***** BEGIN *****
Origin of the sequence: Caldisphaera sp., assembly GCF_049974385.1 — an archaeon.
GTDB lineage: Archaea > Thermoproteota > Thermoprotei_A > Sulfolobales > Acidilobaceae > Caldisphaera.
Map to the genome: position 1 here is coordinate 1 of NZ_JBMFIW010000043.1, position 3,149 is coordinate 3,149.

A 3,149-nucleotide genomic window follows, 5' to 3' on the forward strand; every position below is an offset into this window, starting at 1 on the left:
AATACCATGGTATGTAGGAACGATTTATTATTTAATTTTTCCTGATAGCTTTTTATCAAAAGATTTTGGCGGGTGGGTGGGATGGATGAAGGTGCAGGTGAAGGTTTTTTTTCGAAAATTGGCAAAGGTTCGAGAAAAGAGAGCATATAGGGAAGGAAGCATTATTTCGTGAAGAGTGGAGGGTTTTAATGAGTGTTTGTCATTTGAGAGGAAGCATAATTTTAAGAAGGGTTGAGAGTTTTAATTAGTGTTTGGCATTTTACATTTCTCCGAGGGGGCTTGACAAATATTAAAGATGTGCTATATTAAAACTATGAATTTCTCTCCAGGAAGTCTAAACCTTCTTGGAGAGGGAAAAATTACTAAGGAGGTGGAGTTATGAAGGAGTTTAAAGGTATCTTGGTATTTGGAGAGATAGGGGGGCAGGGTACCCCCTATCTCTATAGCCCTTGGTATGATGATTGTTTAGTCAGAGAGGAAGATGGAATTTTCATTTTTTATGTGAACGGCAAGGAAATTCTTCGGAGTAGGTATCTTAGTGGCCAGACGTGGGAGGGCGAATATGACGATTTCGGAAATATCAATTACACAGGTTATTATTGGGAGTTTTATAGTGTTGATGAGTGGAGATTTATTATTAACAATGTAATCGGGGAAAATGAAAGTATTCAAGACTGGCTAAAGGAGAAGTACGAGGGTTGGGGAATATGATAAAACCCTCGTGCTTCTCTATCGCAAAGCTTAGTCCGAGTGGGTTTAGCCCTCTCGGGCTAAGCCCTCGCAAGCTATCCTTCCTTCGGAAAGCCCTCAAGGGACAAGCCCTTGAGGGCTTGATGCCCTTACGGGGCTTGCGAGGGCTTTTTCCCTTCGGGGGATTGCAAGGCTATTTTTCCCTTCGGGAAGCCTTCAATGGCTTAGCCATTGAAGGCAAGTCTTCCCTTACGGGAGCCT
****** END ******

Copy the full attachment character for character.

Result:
Origin of the sequence: Caldisphaera sp., assembly GCF_049974385.1 — an archaeon.
GTDB lineage: Archaea > Thermoproteota > Thermoprotei_A > Sulfolobales > Acidilobaceae > Caldisphaera.
Map to the genome: position 1 here is coordinate 1 of NZ_JBMFIW010000043.1, position 3,149 is coordinate 3,149.

A 3,149-nucleotide genomic window follows, 5' to 3' on the forward strand; every position below is an offset into this window, starting at 1 on the left:
AATACCATGGTATGTAGGAACGATTTATTATTTAATTTTTCCTGATAGCTTTTTATCAAAAGATTTTGGCGGGTGGGTGGGATGGATGAAGGTGCAGGTGAAGGTTTTTTTTCGAAAATTGGCAAAGGTTCGAGAAAAGAGAGCATATAGGGAAGGAAGCATTATTTCGTGAAGAGTGGAGGGTTTTAATGAGTGTTTGTCATTTGAGAGGAAGCATAATTTTAAGAAGGGTTGAGAGTTTTAATTAGTGTTTGGCATTTTACATTTCTCCGAGGGGGCTTGACAAATATTAAAGATGTGCTATATTAAAACTATGAATTTCTCTCCAGGAAGTCTAAACCTTCTTGGAGAGGGAAAAATTACTAAGGAGGTGGAGTTATGAAGGAGTTTAAAGGTATCTTGGTATTTGGAGAGATAGGGGGGCAGGGTACCCCCTATCTCTATAGCCCTTGGTATGATGATTGTTTAGTCAGAGAGGAAGATGGAATTTTCATTTTTTATGTGAACGGCAAGGAAATTCTTCGGAGTAGGTATCTTAGTGGCCAGACGTGGGAGGGCGAATATGACGATTTCGGAAATATCAATTACACAGGTTATTATTGGGAGTTTTATAGTGTTGATGAGTGGAGATTTATTATTAACAATGTAATCGGGGAAAATGAAAGTATTCAAGACTGGCTAAAGGAGAAGTACGAGGGTTGGGGAATATGATAAAACCCTCGTGCTTCTCTATCGCAAAGCTTAGTCCGAGTGGGTTTAGCCCTCTCGGGCTAAGCCCTCGCAAGCTATCCTTCCTTCGGAAAGCCCTCAAGGGACAAGCCCTTGAGGGCTTGATGCCCTTACGGGGCTTGCGAGGGCTTTTTCCCTTCGGGGGATTGCAAGGCTATTTTTCCCTTCGGGAAGCCTTCAATGGCTTAGCCATTGAAGGCAAGTCTTCCCTTACGGGAGCCT